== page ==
Tag Archives: SPILT MILK

ROCK ‘N READ: Brighter Day: A Jellyfish Story

One of the most influential pop bands of the last thirty years, Jellyfish is one of those bands that barely registered a blip but has a massive cult following. I’ve been saying for years that someone should write a book about them, well now someone has! Craig Dorfman’s book Brighter Day: A Jellyfish Story is a slim, but not unsubstantial, volume that records the band’s history. From the humble childhood beginnings of Roger Joseph Manning, Jr. and Andy Sturmer to the dizzying production of the band’s seminal album SPILT MILK all the way to the present with a “where are they now?” segment that ties up the narrative of this legendary pop band.

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The band only recorded two albums, 1990’s BELLYBUTTON, and 1993’s SPILT MILK, but the band’s legacy lives on. When I started Dorfman’s book, I was looking forward to finally discovering three things: 1. What happened/why did they break up? 2. What are the band members doing today? And 3. How did an overlooked 90’s act wind up being so influential? Dorfman, who interviewed all the major players in the Jellyfish story, does a good job answering my first two questions (mostly, I’ll get that my beef with #2 in a moment). But as I finished Brighter Day I found myself still unable wrap my mind around their lasting legacy. By all rights, Jellyfish should be household names and expect for a few bright spots on the Internet; they aren’t. Dorfman’s book doesn’t shed any light onto how Jellyfish ended up influencing so many fantastic pop bands that came after them. I thought perhaps that it was music critics who kept the band’s memory alive, but Dorfman’s book details the numerous brutal reviews of contemporary publications for the band. While there were some positive reviews, my take away from Brighter Day was that critical reception to the band during their active years was mixed at best.

I often sit and wonder about what happens to members of bands I love after the band calls it quits. I had hoped to get a nice accounting of what the members of Jellyfish had been up to. I’ve done research over the years (and have all the solo albums that there are) but I just couldn’t wrap my mind around how these Gods of pop music had, for the most part, just quietly slipped into obscurity. I knew that a band like Jellyfish hadn’t made millionaires out of them, so how were they supporting themselves? Dorfman’s book provides answers to this question: they work behind-the-scenes in the music industry or as hired guns for more popular artists. Brighter Day gives the answers I was seeking, but I wished more details were given about the post-Jellyfish careers of the various band members. Only because I know we’re never going to get a Jason Falkner book (sadly).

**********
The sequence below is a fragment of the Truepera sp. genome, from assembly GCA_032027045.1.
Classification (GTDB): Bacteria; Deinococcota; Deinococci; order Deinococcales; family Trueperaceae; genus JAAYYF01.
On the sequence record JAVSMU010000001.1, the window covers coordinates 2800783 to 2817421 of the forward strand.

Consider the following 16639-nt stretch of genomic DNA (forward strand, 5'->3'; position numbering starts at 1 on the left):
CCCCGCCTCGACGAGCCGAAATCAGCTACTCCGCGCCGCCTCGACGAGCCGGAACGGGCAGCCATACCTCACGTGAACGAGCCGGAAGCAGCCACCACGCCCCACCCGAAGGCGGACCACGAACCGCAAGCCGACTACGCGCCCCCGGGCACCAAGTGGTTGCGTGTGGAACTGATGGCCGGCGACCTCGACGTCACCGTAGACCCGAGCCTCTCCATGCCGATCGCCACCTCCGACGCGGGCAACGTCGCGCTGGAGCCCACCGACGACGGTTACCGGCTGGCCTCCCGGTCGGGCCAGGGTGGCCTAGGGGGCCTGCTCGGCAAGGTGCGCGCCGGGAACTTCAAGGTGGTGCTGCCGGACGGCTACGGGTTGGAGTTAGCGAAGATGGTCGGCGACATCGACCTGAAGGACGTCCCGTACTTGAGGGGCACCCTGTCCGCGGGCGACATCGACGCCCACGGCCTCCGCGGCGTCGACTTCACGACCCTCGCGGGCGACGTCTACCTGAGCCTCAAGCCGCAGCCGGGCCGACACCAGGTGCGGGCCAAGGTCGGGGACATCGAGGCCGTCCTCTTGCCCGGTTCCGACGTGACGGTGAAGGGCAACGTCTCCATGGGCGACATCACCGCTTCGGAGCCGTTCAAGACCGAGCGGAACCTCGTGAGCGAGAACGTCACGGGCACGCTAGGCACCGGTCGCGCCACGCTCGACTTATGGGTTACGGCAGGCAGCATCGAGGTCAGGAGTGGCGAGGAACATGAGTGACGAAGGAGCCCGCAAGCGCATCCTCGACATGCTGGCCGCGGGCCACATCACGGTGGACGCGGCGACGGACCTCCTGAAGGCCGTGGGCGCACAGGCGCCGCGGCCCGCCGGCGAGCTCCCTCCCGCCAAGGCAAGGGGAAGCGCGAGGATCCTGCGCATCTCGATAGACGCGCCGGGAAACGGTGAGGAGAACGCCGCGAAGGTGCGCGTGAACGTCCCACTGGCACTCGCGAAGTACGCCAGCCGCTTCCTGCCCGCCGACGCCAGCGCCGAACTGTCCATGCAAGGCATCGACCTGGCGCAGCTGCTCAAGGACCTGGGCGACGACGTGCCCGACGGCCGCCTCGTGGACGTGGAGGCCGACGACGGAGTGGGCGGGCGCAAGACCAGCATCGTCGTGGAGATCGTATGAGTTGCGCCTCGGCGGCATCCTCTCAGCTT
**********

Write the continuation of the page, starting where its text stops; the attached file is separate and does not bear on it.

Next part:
Brighter Day is written in a way that presents many pivotal moments and conversations like a novel would. Dorfman acknowledges at the beginning of the book that these conversations are not to to be taken literally and that some creative license was taken. This bothered me a bit at first, and I found myself wishing that Dorfman’s book was an oral history like The Beatles Anthology, but when I reached the end and read the acknowledgments page, I realized that getting all the parties involved in Jellyfish to talk must have been a massive undertaking. The idea of recording them and then parsing out a narrative would have been too great an undertaking. Still, the book’s central conceit, which Jellyfish was a vehicle for Sturmer and Manning’s songs and that meant the contributions of the other band members was very limited, thus creating a great source of tension, is somewhat underplayed. Dorfman repeats over and over that Manning refused to stick up for the various guitarists the band went through because he didn’t want to betray Sturmer as he had by writing commercial jingles when they were just starting out. This idea is tirelessly repeated throughout the book, and while I’m sure it’s not an incorrect assertion, I find it hard to believe that Manning’s motives were so simple. Andy Sturmer’s personality quirks are also mentioned, but it feels as though there’s more to the story than what Dorfman presents. Sturmer sounds like a bit of an asshole and perhaps on the spectrum maybe? None of this is explored. I suppose that is the price one has to pay to get official input from the band.